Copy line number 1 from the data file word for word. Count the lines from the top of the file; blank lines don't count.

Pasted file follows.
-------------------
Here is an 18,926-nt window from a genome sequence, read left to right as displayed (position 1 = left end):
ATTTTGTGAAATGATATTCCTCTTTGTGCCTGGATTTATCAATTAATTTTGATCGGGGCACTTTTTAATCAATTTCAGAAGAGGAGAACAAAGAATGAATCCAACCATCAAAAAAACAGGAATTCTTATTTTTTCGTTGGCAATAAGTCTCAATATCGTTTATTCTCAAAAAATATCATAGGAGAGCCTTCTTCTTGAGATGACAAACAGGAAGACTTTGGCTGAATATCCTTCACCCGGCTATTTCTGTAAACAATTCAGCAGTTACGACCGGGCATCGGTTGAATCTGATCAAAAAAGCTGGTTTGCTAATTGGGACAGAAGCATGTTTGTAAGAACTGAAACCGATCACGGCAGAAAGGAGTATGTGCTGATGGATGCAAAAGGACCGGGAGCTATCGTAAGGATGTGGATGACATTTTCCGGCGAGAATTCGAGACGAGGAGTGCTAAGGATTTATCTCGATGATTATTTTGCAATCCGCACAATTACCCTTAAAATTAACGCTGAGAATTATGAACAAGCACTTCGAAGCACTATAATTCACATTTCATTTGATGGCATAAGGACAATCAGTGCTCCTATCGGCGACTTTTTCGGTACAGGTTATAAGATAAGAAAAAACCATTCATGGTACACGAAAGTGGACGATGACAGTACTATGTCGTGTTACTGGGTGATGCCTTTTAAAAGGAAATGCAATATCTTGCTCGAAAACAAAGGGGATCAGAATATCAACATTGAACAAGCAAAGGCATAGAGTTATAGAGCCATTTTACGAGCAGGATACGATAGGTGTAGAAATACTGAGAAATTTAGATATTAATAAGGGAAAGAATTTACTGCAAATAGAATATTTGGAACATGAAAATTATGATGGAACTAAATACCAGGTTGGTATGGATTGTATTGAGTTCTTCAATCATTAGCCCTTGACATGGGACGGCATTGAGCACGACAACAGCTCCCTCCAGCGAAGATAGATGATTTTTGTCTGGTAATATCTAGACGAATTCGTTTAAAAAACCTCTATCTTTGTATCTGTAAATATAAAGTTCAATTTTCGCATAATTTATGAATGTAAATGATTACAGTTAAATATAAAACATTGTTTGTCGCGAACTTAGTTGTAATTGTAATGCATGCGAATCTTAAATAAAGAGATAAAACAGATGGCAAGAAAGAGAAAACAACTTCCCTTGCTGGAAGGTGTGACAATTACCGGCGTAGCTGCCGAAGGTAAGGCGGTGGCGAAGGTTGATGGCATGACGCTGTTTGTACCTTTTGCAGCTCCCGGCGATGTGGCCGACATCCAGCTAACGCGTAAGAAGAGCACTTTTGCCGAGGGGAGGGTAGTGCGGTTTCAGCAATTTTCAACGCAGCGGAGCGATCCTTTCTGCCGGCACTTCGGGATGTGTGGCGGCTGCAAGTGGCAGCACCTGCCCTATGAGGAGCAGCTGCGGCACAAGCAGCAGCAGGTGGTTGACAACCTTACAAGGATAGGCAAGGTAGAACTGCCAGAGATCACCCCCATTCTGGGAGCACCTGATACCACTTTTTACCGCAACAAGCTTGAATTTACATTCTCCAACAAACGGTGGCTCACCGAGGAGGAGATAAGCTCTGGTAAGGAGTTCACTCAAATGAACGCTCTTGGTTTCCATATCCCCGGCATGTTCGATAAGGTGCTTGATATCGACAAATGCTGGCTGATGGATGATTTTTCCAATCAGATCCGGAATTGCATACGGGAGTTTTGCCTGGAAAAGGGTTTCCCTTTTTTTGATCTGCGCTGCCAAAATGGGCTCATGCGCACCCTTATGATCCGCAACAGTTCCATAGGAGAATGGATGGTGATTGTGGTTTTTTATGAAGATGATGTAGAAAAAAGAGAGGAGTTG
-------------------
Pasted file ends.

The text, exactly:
Here is an 18,926-nt window from a genome sequence, read left to right as displayed (position 1 = left end):